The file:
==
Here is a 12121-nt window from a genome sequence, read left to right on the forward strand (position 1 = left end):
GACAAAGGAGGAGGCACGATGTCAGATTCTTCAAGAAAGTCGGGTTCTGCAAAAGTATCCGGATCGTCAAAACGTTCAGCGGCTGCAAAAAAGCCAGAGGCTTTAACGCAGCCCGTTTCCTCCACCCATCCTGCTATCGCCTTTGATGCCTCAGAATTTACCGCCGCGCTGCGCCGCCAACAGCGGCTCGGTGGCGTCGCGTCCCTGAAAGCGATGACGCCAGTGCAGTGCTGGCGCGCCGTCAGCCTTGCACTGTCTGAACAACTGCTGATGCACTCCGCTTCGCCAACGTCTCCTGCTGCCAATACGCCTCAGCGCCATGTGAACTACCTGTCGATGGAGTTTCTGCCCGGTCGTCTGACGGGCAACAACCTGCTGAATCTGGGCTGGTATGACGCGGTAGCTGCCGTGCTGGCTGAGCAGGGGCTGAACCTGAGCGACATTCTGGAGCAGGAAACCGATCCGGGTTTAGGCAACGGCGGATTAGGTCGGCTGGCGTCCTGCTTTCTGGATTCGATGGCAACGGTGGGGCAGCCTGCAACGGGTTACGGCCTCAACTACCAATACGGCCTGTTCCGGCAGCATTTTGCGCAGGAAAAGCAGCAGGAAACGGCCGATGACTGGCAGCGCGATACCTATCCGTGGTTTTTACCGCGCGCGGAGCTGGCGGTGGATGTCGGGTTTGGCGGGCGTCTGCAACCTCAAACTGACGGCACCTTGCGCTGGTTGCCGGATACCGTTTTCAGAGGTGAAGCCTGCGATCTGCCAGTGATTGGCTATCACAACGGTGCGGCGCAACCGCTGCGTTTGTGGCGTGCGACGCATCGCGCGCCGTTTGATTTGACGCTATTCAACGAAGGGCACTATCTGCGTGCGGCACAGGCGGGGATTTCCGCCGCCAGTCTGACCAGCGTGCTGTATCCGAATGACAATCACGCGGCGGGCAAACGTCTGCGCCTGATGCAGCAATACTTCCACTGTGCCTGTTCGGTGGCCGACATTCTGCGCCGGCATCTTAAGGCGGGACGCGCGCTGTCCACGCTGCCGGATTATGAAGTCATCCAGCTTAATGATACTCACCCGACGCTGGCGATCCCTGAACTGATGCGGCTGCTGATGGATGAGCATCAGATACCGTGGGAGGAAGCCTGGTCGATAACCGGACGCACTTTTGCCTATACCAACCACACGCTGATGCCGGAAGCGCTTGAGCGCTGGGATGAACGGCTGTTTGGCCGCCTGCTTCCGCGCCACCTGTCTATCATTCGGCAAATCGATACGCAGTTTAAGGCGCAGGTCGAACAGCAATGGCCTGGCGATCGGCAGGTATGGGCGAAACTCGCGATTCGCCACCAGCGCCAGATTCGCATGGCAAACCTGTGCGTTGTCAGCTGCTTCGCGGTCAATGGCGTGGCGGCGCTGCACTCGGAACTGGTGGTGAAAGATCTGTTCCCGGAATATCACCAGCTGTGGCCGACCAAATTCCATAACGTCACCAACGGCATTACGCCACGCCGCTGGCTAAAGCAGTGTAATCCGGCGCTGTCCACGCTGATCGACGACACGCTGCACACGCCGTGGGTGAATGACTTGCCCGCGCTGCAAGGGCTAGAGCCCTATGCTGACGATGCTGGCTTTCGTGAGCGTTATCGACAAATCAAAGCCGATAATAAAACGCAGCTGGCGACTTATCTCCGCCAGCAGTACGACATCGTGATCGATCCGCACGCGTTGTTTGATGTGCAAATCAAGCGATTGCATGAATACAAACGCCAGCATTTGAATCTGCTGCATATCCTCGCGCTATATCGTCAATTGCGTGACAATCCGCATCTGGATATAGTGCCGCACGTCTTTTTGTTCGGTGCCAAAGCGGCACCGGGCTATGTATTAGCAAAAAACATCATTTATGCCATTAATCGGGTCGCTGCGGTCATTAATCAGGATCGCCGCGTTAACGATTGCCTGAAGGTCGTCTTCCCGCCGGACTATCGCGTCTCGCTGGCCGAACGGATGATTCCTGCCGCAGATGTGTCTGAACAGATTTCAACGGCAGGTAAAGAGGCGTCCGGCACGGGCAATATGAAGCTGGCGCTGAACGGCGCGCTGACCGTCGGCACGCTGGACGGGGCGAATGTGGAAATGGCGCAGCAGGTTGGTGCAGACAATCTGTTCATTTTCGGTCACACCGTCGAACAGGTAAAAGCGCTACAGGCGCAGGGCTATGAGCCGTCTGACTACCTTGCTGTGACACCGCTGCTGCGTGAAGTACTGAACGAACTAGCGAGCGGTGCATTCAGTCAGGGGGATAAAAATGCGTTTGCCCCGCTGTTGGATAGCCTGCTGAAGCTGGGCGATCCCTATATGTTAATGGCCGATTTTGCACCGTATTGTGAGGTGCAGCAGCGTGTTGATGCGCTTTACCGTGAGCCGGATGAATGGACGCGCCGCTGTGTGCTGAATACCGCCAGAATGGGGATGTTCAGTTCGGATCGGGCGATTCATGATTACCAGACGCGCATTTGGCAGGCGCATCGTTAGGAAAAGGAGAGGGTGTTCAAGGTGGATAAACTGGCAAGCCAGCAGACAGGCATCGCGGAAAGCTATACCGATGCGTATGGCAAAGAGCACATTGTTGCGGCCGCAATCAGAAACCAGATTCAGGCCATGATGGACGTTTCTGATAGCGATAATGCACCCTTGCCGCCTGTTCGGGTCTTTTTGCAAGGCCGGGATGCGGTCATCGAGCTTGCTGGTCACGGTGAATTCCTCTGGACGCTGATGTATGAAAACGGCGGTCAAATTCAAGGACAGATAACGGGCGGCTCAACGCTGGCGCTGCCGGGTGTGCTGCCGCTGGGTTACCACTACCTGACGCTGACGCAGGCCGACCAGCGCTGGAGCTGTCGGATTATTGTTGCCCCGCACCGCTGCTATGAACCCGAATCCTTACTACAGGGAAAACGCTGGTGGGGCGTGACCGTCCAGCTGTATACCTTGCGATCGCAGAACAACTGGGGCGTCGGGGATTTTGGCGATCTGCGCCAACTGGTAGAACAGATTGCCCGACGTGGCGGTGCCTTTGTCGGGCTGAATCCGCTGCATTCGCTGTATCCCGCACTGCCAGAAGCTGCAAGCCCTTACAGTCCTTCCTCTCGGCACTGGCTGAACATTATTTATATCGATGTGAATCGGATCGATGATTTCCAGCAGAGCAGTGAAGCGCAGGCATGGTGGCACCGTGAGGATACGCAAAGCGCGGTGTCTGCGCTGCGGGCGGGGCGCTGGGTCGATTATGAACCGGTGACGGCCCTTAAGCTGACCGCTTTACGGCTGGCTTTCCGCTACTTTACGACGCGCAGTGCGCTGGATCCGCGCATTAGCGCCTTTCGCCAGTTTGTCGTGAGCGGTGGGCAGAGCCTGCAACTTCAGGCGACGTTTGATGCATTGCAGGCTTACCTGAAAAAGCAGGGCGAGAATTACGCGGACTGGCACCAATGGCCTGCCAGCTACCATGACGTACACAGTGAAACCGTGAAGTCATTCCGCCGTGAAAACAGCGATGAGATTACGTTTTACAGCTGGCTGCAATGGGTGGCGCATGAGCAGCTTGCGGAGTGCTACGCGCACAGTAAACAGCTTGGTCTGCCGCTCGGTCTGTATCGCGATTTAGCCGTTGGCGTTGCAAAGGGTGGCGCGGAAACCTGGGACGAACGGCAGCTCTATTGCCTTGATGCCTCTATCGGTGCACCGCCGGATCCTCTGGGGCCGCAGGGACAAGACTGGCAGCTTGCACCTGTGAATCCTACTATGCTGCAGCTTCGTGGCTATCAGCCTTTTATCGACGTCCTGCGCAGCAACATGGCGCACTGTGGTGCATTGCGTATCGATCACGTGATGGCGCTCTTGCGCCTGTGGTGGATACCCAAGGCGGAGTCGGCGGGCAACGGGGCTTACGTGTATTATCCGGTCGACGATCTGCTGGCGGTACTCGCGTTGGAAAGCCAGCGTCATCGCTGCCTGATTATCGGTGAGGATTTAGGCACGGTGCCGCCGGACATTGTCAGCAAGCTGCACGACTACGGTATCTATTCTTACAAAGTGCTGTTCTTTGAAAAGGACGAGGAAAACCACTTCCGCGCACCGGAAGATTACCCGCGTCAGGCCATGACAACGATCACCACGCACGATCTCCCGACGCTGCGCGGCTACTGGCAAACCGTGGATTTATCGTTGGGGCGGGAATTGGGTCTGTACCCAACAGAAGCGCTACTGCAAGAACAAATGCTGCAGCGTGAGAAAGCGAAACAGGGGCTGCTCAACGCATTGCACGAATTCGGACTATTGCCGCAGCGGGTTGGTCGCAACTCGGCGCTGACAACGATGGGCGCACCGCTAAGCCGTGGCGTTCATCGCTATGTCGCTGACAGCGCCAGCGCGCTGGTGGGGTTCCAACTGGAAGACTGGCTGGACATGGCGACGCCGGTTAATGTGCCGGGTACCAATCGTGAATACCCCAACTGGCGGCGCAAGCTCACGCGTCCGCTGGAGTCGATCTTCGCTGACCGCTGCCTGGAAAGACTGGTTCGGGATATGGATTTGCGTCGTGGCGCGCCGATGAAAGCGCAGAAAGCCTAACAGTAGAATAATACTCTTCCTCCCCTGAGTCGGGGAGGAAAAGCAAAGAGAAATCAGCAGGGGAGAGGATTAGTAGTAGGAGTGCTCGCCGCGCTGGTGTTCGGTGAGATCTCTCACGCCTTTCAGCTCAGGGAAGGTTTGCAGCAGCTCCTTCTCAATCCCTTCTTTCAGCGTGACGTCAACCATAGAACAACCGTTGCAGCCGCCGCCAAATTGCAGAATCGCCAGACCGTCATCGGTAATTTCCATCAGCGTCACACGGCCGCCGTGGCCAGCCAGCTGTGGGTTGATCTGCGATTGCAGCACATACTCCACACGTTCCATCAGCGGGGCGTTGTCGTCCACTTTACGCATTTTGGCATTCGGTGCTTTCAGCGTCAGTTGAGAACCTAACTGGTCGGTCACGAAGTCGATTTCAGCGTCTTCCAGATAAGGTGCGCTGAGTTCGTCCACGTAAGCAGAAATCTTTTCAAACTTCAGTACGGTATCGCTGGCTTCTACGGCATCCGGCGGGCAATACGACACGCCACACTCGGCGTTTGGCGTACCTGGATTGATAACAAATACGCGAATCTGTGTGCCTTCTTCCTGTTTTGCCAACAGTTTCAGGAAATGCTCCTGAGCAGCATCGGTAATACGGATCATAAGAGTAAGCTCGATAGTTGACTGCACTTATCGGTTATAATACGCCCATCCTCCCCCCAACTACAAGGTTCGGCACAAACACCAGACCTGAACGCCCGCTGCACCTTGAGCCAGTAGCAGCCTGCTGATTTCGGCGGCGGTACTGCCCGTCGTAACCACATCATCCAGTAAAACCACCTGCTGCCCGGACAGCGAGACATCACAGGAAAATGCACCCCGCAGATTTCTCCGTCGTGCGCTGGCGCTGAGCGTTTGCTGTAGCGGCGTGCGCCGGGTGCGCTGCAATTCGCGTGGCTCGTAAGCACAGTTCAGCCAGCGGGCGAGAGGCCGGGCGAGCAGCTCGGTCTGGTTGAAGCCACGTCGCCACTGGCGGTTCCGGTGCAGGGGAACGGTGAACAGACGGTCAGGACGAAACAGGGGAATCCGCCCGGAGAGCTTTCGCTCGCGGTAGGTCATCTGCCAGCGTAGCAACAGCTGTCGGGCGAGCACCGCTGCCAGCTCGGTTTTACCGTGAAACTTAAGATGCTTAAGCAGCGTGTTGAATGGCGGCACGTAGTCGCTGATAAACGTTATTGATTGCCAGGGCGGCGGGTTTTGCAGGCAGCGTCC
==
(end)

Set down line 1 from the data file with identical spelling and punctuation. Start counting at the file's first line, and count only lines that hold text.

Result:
Here is a 12121-nt window from a genome sequence, read left to right on the forward strand (position 1 = left end):